When freelancing gets tough, I always make sure that I take a break to watch a movie, listen to my favorite podcasts, read books, or write a blog.

If you met a new freelancer who wanted to get into your line of work, what advice would you give them?

Don't belittle your work, the quality of service you can offer, and the growth you can contribute to your clients' business. You don't have to start out as excellent, you just have to be eager and interested.

You should commit to learning and getting more experience so you can always provide the best., and say YES only to opportunities that will really make you grow.

Accept projects that you can handle. It's better to have fewer projects where you can exert your full effort and excellent work rather than having several projects that will make you gain bad testimonials.
Don't forget the contract!  Include the nature of your work, and your responsibilities as the freelancer and the responsibilities of the client as well. It should be teamwork. Also, writing it all out in a contract will save you from clients that might take advantage of you, stress you out, or ask for tasks that are not part of the deal.

Any tips or tricks for working with difficult clients?

As freelancers, we always have the power to choose the clients and projects we work with. As much as possible, you should thoroughly research the job you are applying to and have a getting-to-know-each-other call or chat so both of you can decide if it’s a great match.

In cases where you don't have any choice but to keep on working with difficult clients, apologize and always keep calm. Let the client talk about the issue while you listen. Apologize and make them feel that you are taking their issues seriously.

If they have a point and you really committed a mistake, be honest with them. Then propose solutions for them to feel better. Always give them options. One client can ruin your image as a freelancer. One bad testimonial can turn your potential clients away from your website or profile.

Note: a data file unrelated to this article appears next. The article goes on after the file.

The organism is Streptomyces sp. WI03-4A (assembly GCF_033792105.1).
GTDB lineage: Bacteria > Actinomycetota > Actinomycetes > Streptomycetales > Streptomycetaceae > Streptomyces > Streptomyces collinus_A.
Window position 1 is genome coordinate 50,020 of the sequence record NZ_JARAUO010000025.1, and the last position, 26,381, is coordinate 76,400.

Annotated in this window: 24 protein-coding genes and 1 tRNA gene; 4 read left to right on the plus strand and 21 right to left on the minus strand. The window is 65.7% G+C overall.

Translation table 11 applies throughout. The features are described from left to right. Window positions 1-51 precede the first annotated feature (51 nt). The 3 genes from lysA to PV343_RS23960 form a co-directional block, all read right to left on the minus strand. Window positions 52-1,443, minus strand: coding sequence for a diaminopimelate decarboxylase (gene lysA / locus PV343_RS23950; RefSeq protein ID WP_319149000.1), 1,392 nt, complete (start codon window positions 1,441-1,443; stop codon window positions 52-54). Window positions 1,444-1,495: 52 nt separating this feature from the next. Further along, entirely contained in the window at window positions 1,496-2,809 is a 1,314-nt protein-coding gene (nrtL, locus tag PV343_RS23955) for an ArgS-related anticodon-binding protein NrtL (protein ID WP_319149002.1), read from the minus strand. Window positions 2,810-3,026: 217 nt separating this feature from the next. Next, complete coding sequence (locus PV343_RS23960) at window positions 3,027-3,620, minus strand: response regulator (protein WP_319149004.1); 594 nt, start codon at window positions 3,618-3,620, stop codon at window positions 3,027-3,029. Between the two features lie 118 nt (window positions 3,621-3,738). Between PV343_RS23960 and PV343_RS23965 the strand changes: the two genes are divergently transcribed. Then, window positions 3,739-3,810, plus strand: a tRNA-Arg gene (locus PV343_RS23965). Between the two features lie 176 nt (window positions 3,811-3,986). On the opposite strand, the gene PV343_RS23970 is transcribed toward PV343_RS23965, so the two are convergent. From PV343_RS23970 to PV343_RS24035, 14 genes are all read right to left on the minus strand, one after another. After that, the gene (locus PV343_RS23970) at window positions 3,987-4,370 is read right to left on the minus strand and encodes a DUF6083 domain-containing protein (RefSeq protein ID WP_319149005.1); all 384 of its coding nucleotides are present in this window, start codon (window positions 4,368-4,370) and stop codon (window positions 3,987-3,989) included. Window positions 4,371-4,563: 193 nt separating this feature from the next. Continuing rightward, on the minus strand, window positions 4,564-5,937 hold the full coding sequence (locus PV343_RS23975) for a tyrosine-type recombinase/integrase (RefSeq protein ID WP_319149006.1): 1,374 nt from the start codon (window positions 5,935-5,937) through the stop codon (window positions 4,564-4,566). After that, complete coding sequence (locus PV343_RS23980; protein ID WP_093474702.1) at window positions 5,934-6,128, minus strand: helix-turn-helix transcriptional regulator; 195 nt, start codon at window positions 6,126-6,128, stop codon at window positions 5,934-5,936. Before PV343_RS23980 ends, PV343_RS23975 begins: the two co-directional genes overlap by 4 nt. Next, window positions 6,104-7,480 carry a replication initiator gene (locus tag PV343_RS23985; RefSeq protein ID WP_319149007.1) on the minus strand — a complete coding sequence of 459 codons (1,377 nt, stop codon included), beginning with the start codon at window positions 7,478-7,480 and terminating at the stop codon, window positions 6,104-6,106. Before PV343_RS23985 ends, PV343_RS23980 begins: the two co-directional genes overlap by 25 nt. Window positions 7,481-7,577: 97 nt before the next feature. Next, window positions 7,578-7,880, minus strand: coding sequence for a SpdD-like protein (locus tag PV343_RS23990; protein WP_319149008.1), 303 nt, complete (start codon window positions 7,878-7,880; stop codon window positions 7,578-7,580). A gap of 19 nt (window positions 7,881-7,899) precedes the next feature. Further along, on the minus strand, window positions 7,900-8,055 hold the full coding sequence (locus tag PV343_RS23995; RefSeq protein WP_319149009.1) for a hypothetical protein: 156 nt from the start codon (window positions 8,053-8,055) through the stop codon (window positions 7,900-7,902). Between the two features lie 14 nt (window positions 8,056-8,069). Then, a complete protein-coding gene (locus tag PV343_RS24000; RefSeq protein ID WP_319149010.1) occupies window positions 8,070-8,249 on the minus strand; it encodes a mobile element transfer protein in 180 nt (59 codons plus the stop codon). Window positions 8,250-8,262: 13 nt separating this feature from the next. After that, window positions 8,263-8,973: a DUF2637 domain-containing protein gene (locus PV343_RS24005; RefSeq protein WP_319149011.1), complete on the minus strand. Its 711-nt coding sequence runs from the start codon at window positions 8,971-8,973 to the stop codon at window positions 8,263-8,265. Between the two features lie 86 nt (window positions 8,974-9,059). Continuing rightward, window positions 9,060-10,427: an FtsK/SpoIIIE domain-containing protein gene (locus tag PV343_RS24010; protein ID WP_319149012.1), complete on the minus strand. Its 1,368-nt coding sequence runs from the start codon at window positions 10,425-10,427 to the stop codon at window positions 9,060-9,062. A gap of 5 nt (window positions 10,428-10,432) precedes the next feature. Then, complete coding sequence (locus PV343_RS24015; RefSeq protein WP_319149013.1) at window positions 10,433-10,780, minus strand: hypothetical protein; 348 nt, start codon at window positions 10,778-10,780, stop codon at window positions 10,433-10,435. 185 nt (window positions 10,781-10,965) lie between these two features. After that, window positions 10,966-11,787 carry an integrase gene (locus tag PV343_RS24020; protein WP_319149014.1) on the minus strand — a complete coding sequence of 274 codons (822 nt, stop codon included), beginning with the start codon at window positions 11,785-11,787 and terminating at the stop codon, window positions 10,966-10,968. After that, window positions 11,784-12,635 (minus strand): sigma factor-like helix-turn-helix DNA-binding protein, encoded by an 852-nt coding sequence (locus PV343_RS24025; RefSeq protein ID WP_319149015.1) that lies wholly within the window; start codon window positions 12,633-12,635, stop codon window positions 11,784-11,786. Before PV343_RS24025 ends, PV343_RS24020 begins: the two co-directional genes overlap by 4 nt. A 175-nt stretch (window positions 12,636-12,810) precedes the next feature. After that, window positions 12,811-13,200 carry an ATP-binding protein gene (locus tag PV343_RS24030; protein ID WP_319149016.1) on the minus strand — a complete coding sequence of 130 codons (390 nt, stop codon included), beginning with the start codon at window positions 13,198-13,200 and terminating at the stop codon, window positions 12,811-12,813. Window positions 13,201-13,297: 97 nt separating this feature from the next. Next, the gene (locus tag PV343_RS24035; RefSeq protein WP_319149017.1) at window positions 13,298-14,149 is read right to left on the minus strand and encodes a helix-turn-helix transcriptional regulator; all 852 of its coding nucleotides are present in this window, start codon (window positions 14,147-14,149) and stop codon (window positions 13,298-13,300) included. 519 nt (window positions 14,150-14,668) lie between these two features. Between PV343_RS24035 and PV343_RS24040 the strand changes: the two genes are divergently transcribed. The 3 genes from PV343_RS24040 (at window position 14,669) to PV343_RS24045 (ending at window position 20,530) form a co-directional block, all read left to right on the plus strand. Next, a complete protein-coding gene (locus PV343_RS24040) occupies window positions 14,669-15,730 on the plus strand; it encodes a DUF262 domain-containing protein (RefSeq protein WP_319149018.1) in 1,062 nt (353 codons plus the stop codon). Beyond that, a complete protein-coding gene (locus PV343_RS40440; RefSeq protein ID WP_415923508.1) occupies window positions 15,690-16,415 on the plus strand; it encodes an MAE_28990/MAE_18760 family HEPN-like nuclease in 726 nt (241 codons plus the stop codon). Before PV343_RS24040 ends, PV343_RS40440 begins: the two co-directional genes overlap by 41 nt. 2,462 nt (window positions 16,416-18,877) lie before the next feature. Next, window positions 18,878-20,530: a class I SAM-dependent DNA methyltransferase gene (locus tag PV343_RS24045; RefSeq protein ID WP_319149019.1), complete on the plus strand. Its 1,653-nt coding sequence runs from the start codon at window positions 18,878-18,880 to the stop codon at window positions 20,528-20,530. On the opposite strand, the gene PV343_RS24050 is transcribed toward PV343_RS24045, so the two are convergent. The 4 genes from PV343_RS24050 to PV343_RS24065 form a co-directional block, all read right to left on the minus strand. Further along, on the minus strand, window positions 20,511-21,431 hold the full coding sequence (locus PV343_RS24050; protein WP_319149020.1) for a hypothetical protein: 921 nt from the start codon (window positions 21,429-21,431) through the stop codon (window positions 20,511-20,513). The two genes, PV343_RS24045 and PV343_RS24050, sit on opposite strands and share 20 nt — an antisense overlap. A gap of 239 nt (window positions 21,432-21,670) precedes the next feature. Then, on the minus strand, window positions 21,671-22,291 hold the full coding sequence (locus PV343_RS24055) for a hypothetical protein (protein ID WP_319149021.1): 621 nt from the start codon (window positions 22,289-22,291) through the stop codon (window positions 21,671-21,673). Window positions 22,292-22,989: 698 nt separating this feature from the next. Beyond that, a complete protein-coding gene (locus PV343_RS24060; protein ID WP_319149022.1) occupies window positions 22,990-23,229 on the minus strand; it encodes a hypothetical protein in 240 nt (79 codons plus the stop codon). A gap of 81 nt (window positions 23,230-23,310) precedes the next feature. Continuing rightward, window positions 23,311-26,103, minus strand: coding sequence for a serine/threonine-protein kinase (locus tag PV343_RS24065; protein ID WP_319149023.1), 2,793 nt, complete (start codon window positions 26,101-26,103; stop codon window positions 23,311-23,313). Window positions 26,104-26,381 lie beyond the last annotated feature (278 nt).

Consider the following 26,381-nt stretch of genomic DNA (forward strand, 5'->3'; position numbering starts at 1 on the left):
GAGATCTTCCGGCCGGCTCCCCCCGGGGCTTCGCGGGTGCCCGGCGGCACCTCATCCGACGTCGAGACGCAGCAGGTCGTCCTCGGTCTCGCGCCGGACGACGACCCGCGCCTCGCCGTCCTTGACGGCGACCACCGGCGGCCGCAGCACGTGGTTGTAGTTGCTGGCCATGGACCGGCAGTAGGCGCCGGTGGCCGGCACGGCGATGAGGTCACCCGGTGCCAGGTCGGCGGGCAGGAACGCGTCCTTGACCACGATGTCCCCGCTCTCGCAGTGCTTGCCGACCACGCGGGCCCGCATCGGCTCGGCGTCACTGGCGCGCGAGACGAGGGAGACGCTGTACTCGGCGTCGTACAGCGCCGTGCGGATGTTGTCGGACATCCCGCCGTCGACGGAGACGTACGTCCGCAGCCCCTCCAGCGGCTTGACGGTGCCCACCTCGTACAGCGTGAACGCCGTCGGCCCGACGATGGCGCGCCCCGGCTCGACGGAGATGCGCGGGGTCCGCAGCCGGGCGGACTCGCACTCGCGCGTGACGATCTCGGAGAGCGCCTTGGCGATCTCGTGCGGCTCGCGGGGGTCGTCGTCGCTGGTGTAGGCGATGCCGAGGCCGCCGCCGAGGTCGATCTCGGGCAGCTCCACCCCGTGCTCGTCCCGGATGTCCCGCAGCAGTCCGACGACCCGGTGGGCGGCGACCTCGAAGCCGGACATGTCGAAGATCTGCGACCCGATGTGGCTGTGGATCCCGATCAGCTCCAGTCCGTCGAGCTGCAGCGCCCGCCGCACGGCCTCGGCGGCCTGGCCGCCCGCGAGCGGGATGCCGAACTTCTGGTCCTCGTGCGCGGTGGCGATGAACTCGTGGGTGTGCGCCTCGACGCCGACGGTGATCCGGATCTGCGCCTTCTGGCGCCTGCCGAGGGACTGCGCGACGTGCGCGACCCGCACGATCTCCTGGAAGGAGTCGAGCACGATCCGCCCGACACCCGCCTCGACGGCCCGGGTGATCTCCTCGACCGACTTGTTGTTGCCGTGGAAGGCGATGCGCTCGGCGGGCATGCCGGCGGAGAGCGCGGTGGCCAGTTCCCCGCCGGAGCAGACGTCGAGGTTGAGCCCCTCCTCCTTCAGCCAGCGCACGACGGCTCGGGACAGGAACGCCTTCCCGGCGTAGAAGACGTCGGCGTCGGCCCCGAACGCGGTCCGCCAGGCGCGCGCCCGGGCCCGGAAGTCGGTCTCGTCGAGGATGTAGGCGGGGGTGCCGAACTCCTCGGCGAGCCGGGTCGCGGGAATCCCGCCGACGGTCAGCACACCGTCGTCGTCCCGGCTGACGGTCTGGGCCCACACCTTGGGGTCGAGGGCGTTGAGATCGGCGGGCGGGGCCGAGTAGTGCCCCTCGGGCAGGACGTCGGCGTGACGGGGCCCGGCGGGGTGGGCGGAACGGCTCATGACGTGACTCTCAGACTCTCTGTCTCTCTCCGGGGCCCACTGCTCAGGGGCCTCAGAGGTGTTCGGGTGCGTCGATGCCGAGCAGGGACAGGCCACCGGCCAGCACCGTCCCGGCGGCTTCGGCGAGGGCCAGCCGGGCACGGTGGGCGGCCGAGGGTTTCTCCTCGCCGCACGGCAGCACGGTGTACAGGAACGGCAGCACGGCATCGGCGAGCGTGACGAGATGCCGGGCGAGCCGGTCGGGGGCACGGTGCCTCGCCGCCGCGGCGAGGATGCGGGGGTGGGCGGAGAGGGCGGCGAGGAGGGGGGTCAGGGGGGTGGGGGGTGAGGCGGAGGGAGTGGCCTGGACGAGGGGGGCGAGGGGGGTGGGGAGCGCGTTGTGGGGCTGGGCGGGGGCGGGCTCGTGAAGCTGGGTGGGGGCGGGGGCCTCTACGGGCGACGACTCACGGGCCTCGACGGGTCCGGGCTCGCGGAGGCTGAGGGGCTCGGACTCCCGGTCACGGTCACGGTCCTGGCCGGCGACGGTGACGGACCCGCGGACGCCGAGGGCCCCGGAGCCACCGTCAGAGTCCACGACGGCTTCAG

Now that you've experienced all the ups and downs of being a freelancer, would you go back to a regular 9-5 job?

I am at med school 8–5 and I know training will keep me at the hospital longer - I'm totally fine with that. There's something special about my medical journey that I can't give up, despite seeing how my freelance business is a lot less stressful compared to the hospital set-up and how it can support me financially (maybe even more than my medical career).

Although it's my goal to expand my freelance business, I don’t want to close any doors on the opportunities that medicine has in store for me. I can't give up one for the other. I know it'll be difficult so I’m open to expanding my freelance team in the near future.

What are your favorite tools for work? Any apps or programs you love?

I use Trello for organizing my personal and freelance projects. I also use Trello in planning my life goals. Google forms, docs, slides, etc. are my go-to online apps. Google Keep is my favorite quick note-taking app! I'm also a fan of google chrome extensions :  LastPass for password management, ColorZilla for color picking, WhatFont for font detecting, and Full Page Screen Capture for instant screen capture.

Connect further with Najmah via:

Her business website
Her personal blog
Twitter
Instagram